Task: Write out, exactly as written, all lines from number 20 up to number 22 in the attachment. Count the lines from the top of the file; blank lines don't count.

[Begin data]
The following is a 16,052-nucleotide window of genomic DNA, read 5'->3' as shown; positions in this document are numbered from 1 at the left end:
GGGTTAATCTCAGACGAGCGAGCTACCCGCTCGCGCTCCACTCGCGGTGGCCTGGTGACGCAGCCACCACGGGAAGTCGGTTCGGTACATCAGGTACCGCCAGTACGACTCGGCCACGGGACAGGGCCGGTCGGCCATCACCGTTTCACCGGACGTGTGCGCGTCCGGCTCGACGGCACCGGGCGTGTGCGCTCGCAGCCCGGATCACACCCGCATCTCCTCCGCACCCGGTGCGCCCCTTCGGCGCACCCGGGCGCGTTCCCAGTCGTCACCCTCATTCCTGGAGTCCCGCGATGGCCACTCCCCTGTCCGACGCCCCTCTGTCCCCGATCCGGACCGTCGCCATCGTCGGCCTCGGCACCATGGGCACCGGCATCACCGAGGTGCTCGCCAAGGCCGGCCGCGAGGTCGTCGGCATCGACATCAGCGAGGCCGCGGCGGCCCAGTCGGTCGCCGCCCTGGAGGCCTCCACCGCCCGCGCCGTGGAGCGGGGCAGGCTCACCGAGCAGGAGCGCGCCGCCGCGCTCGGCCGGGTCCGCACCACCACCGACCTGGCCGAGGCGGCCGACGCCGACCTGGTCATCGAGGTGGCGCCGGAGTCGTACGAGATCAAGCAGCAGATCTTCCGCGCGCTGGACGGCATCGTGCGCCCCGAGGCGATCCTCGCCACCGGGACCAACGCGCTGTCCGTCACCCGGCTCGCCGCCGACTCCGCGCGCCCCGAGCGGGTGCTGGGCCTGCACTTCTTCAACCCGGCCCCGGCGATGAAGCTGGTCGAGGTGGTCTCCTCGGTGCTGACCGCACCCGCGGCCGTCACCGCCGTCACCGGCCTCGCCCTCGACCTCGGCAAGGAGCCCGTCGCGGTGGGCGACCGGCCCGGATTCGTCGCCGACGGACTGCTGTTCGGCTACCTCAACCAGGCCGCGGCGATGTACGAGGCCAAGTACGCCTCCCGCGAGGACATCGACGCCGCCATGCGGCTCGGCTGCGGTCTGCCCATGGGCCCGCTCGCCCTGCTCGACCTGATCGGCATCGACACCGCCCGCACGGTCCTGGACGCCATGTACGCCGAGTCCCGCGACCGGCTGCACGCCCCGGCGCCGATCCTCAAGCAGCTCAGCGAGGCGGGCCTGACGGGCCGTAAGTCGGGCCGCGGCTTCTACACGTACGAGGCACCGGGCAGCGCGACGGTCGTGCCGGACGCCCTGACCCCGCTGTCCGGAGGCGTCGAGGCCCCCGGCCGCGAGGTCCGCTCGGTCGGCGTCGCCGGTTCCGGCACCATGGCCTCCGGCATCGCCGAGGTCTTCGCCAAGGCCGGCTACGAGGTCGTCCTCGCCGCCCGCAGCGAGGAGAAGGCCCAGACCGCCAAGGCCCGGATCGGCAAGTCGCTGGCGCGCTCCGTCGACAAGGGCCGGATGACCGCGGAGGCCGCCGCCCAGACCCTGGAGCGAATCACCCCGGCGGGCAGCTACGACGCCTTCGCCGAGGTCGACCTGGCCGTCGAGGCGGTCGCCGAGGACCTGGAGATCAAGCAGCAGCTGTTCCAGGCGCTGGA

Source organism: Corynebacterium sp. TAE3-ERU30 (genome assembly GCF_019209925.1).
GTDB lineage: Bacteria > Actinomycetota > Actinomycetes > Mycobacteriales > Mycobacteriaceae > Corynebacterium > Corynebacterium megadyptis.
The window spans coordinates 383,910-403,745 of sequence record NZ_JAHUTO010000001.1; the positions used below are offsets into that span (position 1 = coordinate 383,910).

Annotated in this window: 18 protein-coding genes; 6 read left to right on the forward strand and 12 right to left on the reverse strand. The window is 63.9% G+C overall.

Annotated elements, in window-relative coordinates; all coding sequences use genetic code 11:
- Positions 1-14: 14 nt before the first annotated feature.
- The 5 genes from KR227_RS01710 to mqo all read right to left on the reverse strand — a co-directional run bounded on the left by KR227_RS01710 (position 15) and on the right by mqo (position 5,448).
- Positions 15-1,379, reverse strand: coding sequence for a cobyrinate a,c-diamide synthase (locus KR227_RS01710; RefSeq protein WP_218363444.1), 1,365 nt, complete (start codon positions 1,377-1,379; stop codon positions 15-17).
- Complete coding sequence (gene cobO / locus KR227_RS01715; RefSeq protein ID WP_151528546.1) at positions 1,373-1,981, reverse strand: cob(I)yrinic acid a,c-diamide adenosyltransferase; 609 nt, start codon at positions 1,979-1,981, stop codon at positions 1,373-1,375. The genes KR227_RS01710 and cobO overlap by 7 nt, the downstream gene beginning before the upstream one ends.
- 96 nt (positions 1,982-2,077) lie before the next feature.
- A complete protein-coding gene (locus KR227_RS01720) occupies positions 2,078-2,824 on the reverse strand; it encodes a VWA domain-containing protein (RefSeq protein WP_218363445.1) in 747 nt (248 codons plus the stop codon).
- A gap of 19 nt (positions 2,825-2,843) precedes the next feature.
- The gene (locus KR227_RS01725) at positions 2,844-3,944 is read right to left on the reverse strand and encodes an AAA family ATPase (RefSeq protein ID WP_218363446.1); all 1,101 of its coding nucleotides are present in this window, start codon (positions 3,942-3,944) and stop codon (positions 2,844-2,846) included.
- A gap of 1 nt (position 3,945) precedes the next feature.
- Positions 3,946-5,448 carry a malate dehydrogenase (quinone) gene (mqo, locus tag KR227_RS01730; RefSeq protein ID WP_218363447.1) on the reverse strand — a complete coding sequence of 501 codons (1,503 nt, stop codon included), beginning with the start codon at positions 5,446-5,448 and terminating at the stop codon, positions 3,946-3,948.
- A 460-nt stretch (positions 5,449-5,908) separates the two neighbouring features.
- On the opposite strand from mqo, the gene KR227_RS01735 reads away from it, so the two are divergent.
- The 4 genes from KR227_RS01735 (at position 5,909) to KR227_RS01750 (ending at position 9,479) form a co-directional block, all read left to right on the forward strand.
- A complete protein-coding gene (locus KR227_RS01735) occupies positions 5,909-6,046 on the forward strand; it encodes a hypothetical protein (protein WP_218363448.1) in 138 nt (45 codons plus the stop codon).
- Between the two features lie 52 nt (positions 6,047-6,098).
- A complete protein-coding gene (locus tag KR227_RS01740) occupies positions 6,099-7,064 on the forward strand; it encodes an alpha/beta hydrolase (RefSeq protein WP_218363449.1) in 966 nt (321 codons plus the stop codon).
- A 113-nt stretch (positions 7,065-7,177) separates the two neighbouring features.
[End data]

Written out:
- The 4 genes from KR227_RS01735 (at position 5,909) to KR227_RS01750 (ending at position 9,479) form a co-directional block, all read left to right on the forward strand.
- A complete protein-coding gene (locus KR227_RS01735) occupies positions 5,909-6,046 on the forward strand; it encodes a hypothetical protein (protein WP_218363448.1) in 138 nt (45 codons plus the stop codon).
- Between the two features lie 52 nt (positions 6,047-6,098).